District 51 schedules next coffee with board

District 51 School Board members will host a second “coffee with the board” event at 9:30 a.m. Saturday in the back conference room at the University Center at Colorado Mesa University, 1455 N. 12th St.

The board hosted its first coffee gathering Jan. 25 at Main Street Bagels. More than 50 people attended the event at various times. Most of those in attendance are teachers and school personnel, as well as board members Greg Mikolai, Tom Parrish and Ann Tisue. Topics included standardized assessments, classroom sizes, student discipline, standards-based grading and teacher evaluations.

There are no agendas for the meetings, and topics are decided as they are brought up by audience members.

Although educators were the primary audience at the first meeting, board members stressed anyone in the community is invited to attend.

Board members who attended that first meeting said they benefitted from having an open forum with community members and plan to have the events approximately once a month.

Coffee and food are not provided for the meeting but they can be purchased at the restaurant and brought into the meeting.

Following up on a commitment by Mesa County commissioners to make Mesa County’s workplace safer against potential violent attacks, county workers engaged in training Tuesday.

Presenter John Nicoletti, who has advised law enforcement agencies and victims of attacks across the U.S., gave county workers some key ideas to keep in mind.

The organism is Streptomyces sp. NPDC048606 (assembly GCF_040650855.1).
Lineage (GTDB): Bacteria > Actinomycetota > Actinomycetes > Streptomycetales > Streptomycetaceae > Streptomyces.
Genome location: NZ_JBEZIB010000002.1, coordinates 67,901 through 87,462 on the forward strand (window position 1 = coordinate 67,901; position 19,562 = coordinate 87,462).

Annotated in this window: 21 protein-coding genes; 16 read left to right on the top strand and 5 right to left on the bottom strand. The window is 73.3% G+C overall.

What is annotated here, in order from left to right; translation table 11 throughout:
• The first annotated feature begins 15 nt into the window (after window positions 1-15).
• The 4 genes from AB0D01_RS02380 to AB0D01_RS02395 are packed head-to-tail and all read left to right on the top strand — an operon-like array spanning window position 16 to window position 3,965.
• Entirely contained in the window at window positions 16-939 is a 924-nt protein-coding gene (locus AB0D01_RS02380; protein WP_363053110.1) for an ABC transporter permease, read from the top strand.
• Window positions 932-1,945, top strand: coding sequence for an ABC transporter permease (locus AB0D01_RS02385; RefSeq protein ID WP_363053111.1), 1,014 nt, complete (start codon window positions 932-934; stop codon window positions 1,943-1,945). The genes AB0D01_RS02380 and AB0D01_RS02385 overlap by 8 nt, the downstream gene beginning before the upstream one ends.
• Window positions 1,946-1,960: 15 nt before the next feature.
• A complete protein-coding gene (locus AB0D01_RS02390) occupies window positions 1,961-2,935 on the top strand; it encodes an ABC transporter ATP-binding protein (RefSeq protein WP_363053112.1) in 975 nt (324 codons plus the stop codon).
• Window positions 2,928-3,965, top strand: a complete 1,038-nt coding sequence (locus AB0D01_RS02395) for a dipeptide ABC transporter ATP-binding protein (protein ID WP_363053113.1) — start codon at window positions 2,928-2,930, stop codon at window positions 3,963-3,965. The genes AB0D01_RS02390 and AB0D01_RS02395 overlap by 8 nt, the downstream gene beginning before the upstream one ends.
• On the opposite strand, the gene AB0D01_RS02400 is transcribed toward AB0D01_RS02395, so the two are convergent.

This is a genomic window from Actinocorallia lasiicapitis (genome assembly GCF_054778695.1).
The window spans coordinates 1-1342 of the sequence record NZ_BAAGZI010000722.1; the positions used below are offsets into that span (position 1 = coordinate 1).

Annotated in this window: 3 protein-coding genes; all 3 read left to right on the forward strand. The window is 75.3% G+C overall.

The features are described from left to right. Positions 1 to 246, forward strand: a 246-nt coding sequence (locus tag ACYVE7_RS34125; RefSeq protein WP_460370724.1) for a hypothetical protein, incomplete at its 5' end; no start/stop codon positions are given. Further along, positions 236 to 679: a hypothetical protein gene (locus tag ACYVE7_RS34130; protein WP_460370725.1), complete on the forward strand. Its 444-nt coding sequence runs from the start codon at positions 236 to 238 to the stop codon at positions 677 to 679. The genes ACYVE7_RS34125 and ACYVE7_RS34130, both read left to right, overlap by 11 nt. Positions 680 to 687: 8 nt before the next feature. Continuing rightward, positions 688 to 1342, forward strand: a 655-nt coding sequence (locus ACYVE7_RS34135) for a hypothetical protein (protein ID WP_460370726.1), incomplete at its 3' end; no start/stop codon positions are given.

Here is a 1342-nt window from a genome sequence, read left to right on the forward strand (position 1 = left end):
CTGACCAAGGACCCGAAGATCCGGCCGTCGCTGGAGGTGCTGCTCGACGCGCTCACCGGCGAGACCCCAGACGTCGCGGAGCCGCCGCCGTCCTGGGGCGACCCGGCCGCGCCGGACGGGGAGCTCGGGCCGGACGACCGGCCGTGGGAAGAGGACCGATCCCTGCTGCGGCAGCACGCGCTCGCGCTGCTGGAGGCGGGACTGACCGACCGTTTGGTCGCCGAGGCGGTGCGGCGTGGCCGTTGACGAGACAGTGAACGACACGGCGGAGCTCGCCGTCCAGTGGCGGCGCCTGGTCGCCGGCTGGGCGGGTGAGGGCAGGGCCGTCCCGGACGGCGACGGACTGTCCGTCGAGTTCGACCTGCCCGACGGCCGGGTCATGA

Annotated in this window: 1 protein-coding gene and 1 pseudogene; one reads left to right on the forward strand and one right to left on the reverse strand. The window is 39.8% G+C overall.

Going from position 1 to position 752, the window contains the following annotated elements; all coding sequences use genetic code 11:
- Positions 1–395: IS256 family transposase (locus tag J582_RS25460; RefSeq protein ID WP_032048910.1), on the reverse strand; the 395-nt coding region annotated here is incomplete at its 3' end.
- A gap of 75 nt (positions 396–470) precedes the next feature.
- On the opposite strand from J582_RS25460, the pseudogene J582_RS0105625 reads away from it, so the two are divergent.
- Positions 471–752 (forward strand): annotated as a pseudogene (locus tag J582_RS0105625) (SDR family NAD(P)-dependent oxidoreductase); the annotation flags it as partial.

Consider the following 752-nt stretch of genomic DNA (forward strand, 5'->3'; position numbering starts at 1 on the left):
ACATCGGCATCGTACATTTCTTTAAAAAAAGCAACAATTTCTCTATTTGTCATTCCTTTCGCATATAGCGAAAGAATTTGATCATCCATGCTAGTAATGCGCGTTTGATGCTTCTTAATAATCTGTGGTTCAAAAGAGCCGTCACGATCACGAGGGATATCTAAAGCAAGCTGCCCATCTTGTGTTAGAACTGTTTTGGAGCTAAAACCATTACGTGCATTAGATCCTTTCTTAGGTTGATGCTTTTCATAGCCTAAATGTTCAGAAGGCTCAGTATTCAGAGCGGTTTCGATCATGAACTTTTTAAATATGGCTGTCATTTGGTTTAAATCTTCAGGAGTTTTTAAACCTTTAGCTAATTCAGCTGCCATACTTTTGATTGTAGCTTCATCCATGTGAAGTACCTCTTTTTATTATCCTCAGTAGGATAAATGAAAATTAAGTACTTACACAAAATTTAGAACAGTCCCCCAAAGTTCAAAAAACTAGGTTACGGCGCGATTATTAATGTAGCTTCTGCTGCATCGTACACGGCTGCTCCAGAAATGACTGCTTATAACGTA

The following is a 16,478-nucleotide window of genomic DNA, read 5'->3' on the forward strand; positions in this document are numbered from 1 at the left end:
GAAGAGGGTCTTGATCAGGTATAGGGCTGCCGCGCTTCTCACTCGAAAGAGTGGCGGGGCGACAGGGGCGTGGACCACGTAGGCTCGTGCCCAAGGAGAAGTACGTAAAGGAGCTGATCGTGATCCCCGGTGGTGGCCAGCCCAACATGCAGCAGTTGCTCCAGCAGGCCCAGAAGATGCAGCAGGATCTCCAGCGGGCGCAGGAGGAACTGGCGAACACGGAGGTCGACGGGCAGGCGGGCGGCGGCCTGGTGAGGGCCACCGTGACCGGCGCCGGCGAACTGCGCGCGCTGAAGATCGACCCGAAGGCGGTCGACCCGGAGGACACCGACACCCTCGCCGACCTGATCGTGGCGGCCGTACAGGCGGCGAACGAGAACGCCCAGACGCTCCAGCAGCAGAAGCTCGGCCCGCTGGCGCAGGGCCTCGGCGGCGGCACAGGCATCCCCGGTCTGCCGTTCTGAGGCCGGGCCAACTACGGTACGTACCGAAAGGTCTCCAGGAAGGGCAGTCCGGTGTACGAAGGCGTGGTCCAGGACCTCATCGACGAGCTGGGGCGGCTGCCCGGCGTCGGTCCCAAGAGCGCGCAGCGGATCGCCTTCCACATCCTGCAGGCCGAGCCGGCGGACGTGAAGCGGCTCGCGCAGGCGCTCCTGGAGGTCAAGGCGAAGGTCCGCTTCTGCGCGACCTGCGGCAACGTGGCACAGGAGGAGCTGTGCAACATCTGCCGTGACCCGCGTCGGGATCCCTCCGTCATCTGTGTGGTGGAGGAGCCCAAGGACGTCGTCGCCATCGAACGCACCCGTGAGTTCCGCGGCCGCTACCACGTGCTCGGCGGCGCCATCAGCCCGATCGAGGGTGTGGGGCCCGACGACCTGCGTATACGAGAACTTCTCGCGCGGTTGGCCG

Nicoletti advised workers to communicate with each other and other departments if someone is acting suspiciously; to have protocols in place to deal with violent incidents; increase deterrents to fend off a potential attack; and to develop countermeasures, which may mean increasing security.

“Don’t make the mistake of thinking only people you have to worry about are people who work here,” Nicoletti said. “It could be an ex-employee, an ex-spouse.”

Nicoletti said there’s no explanation to why Colorado seems to have experienced more than its share of violent attacks, mostly on schools in the recent years.

In fact, violent attacks seemingly are occurring across the nation at least every couple of weeks. Attackers hail from all walks of life and their reasons for attacking others are varied. Sometimes, authorities cannot determine a motive.

Shooters with mental illness lately have been in the spotlight, but Nicoletti warned county workers not to focus solely on that aspect.

“Just because someone is having an emotional problem doesn’t mean they will be an attacker,” Nicoletti said.

Mesa County Administrator Tom Fisher said he was impressed by Nicoletti’s presentation.

“This is something that we need to be concerned about,” Fisher said.


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